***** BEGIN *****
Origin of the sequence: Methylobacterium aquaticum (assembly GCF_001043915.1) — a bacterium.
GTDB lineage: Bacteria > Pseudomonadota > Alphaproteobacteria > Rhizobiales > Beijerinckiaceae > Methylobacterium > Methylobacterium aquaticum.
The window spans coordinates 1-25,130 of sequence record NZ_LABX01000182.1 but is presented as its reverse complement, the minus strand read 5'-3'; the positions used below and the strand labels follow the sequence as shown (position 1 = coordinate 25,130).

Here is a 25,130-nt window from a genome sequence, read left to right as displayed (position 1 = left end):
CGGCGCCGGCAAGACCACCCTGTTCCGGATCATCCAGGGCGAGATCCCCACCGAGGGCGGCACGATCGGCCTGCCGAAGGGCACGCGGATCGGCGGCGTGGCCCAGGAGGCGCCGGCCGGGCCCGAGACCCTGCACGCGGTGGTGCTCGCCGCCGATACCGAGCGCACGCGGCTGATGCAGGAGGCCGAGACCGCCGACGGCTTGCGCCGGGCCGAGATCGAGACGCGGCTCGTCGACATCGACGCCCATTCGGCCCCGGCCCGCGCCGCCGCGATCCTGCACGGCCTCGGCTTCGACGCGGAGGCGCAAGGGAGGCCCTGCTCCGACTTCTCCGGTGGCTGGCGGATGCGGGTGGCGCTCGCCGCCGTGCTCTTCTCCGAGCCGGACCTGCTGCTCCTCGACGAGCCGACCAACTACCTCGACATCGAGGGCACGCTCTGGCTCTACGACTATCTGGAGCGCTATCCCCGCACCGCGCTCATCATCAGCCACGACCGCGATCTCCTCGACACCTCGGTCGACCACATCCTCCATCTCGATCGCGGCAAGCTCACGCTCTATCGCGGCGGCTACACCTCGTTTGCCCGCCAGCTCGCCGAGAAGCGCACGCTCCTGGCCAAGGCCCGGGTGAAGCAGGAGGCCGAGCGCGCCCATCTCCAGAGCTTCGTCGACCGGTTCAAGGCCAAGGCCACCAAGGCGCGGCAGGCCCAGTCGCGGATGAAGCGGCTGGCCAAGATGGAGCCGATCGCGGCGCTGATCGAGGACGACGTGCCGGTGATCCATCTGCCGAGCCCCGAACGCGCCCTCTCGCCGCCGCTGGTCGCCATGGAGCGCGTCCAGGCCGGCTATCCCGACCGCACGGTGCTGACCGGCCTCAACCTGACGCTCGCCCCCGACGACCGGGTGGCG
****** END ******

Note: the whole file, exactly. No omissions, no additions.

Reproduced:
Origin of the sequence: Methylobacterium aquaticum (assembly GCF_001043915.1) — a bacterium.
GTDB lineage: Bacteria > Pseudomonadota > Alphaproteobacteria > Rhizobiales > Beijerinckiaceae > Methylobacterium > Methylobacterium aquaticum.
The window spans coordinates 1-25,130 of sequence record NZ_LABX01000182.1 but is presented as its reverse complement, the minus strand read 5'-3'; the positions used below and the strand labels follow the sequence as shown (position 1 = coordinate 25,130).

Here is a 25,130-nt window from a genome sequence, read left to right as displayed (position 1 = left end):
CGGCGCCGGCAAGACCACCCTGTTCCGGATCATCCAGGGCGAGATCCCCACCGAGGGCGGCACGATCGGCCTGCCGAAGGGCACGCGGATCGGCGGCGTGGCCCAGGAGGCGCCGGCCGGGCCCGAGACCCTGCACGCGGTGGTGCTCGCCGCCGATACCGAGCGCACGCGGCTGATGCAGGAGGCCGAGACCGCCGACGGCTTGCGCCGGGCCGAGATCGAGACGCGGCTCGTCGACATCGACGCCCATTCGGCCCCGGCCCGCGCCGCCGCGATCCTGCACGGCCTCGGCTTCGACGCGGAGGCGCAAGGGAGGCCCTGCTCCGACTTCTCCGGTGGCTGGCGGATGCGGGTGGCGCTCGCCGCCGTGCTCTTCTCCGAGCCGGACCTGCTGCTCCTCGACGAGCCGACCAACTACCTCGACATCGAGGGCACGCTCTGGCTCTACGACTATCTGGAGCGCTATCCCCGCACCGCGCTCATCATCAGCCACGACCGCGATCTCCTCGACACCTCGGTCGACCACATCCTCCATCTCGATCGCGGCAAGCTCACGCTCTATCGCGGCGGCTACACCTCGTTTGCCCGCCAGCTCGCCGAGAAGCGCACGCTCCTGGCCAAGGCCCGGGTGAAGCAGGAGGCCGAGCGCGCCCATCTCCAGAGCTTCGTCGACCGGTTCAAGGCCAAGGCCACCAAGGCGCGGCAGGCCCAGTCGCGGATGAAGCGGCTGGCCAAGATGGAGCCGATCGCGGCGCTGATCGAGGACGACGTGCCGGTGATCCATCTGCCGAGCCCCGAACGCGCCCTCTCGCCGCCGCTGGTCGCCATGGAGCGCGTCCAGGCCGGCTATCCCGACCGCACGGTGCTGACCGGCCTCAACCTGACGCTCGCCCCCGACGACCGGGTGGCG